Both the planet and humanity as such is in a rather miserable condition... For example, a very high percentage of the human population develop non-curable cancer or other diseases we don't know how to cure. Maybe, at some point, certain elements in the diet of our ancestors made us develop faster into certain directions, but at the price of also developing us into a species that today suffer from severe health problems, both physically and mentally.

    We have large brains, but maybe we as a species simply have become 'too brainy'? Is the criterion for success the ability to discuss whether or not we are successful? If we are unhappy, sick, or destroying our planet, should we really brag about that we are intellectual enough to discuss all our problems, using an advanced language that other animals can't understand?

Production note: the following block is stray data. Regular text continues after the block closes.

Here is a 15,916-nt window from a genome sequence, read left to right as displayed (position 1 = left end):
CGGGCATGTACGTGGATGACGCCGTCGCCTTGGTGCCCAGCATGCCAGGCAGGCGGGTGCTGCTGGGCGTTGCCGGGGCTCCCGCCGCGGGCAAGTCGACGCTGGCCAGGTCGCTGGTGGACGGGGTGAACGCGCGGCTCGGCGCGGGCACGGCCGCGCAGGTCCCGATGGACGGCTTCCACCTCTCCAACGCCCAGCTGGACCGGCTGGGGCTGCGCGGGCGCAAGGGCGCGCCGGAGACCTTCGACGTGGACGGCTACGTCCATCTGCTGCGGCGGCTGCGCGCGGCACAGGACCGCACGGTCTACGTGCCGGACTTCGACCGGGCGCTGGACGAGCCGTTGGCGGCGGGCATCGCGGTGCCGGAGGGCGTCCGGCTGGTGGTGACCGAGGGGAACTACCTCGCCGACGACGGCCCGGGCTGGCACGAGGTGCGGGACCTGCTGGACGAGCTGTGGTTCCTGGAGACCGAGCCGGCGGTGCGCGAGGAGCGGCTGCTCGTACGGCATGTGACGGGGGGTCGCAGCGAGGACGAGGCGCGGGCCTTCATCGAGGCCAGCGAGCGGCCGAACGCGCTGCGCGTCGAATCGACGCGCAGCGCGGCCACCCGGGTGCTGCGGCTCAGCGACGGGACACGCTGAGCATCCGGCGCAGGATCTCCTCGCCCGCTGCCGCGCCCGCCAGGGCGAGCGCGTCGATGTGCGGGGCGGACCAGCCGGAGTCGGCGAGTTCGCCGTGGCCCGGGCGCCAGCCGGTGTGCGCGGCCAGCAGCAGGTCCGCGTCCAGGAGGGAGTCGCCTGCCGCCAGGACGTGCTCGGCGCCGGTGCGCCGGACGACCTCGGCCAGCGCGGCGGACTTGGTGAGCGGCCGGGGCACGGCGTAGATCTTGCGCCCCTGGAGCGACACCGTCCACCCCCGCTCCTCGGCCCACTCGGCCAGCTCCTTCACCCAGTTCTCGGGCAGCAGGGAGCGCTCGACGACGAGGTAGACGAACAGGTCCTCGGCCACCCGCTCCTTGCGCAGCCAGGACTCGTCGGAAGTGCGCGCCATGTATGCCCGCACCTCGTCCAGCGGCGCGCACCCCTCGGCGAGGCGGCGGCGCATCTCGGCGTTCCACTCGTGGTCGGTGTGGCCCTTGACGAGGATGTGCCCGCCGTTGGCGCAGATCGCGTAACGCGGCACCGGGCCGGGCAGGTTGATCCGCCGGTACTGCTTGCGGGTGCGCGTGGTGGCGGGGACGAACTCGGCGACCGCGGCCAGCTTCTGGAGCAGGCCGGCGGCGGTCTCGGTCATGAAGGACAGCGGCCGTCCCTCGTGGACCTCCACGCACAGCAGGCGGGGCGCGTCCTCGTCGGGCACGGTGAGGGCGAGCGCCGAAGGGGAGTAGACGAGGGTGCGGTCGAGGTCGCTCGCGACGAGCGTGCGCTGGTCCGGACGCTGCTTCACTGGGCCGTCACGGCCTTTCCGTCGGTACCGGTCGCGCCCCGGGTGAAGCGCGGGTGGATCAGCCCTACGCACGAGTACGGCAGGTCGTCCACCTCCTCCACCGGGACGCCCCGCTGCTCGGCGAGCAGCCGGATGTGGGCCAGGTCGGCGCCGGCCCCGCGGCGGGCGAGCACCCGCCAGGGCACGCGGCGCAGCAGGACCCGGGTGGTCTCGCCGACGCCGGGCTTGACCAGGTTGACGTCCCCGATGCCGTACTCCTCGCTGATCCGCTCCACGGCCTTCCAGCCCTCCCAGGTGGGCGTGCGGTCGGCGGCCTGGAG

Or should we look somewhere else than at our brains to figure out how great a success or species represent? There a animals/birds that can see things we can't see, smell things we can't smell, hear things we can't hear, that can fly and do many things humans only can dream about. They have instincts telling them to leave an earthquake area before the earthquake appears, and they can fly thousands of kilometers and find make to their holiday resorts, every winter - for free - not even using GPS. What are we so proud about?